WA's oldest university has been forced to pay compensation to five employees who contracted deadly asbestos-related disease, as experts brace for a surge in claims from tradespeople and home renovators.

Since 1998, the University of WA has settled five claims from workers who developed mesothelioma, including one last year involving a technician who has since died.

Several claims were linked to the physics and chemistry buildings, which one source told _The Weekend West _were full of asbestos in the 1970s because of the amount of insulation and padding for equipment such as Bunsen burners.

UWA said most of the employees had previous exposure to asbestos but the details of the settlements remained confidential.

As recently as four years ago, asbestos was still a worry for UWA, despite the old chemistry building being demolished in 2006.

A WorkSafe prohibition notice was issued in November 2007 after inspectors found employees and others could be exposed to crumbling asbestos fibres because of renovation work on the first floor of the physics building's north wing.

In a statement this week, UWA said it had used a licensed asbestos contractor to remove all asbestos products from the area before the renovations resumed.

"The university acknowledges the presence of asbestos-containing materials in some of its older buildings constructed prior to 1980," a spokeswoman said. She said UWA had an asbestos-materials register that was independently reviewed every five years.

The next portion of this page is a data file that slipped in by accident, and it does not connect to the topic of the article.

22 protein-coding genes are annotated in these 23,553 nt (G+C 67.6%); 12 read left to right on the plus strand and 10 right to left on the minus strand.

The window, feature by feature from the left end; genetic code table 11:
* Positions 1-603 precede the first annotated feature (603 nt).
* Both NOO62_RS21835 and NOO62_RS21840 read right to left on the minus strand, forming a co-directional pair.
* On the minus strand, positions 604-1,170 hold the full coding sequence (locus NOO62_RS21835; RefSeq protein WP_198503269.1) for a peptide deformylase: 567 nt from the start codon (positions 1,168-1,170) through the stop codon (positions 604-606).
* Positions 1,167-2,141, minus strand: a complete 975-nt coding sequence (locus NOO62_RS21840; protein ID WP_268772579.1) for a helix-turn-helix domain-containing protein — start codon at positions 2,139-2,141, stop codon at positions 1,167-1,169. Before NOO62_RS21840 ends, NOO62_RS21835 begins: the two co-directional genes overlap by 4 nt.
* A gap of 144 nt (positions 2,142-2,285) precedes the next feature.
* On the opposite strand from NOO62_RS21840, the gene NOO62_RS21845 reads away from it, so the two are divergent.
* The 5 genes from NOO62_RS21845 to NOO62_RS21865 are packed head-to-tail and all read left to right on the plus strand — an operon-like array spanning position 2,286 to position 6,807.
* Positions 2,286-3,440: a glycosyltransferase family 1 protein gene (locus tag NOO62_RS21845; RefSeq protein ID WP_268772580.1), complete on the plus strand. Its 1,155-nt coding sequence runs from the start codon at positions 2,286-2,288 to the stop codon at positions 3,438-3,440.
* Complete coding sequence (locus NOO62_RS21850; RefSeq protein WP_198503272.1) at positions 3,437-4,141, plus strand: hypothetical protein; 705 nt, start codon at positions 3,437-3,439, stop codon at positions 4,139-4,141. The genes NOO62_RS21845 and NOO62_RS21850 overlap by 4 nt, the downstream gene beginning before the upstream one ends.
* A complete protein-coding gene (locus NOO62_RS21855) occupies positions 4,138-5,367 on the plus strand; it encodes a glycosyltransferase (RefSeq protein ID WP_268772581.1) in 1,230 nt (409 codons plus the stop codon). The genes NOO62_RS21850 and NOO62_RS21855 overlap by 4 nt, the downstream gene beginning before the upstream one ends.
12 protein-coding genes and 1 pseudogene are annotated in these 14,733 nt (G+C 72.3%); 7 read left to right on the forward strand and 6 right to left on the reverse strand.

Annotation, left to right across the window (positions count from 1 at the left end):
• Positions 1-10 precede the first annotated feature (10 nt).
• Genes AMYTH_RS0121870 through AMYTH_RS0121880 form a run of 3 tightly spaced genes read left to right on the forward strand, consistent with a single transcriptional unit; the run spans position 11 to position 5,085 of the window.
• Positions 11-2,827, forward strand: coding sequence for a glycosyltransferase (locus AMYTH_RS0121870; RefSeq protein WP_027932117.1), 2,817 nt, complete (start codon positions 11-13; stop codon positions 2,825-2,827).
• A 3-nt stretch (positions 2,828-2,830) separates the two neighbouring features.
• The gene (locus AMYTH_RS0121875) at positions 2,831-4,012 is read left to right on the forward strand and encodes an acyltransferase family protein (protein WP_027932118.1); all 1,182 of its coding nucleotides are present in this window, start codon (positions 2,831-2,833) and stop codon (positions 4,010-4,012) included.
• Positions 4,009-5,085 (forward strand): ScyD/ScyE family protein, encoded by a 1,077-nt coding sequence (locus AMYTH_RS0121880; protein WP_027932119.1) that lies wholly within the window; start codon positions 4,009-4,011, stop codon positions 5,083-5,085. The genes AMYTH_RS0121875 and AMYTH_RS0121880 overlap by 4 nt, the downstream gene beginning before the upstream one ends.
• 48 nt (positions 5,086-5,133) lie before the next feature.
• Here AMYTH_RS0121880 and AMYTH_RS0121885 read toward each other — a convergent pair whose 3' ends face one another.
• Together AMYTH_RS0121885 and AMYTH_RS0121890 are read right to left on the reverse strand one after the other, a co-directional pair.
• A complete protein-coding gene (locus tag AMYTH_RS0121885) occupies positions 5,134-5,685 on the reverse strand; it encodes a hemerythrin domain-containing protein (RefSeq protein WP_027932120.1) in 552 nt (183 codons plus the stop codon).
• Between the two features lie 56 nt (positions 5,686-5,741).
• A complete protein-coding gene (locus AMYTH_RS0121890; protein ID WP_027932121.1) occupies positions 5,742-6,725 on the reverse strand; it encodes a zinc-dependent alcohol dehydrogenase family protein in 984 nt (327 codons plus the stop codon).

The Asbestos Diseases Society and lawyers Slater and Gordon said that while new compensation claims related to Wittenoom had levelled off, more tradespeople (the so-called second wave) and home renovators (the third wave) were coming through their doors.

ADS president Robert Vojakovic said because of the long latency time between short-term or low-level exposure and people becoming sick, many cases were only just emerging.

Experts say the peak of the second wave is not expected until 2020 and it is unclear when and at what level the third wave will hit.

Lawyer Tricia Wong from Slater and Gordon said she had handled several claims for UWA workers, including a technician, an electrician and an employee who helped fit out offices and lecture theatres.

"We've also had some recent settlements against hospitals and other tertiary institutions," she said.

"We're getting a lot of new inquiries and the main change in the landscape is that we're seeing fewer of the Wittenoom workers because the mine shut down in 1966 and fewer James Hardie factory workers with the factory closing down in the 1980s.

"The numbers are certainly still coming through and we're seeing lots of home renovators and also tradespeople such as electricians who had to drill into asbestos cement walls, plumbers and carpenters."

Cancer Council Australia's occupational and environmental cancer risk chairman Terry Slevin said there was still a pressing need for better education about asbestos risk for workers and do-it-yourself homemakers.

"The council feels strongly that it needs to be actively involved in this area because we still have a long way to go in the DIY market," he said.

"But there also needs to be substantial improvements in training for tradespeople like electricians, plumbers and construction workers who commonly come across asbestos but don't know how to deal with it, particularly the new generation coming through."

Mr Vojakovic said payouts in Australia could blow out after landmark cases in the US, including a Californian man recently awarded $48 million, including $18 million in punitive damages, after a jury found his employer knew asbestos caused cancer at the time he was exposed to it.

The West Australian

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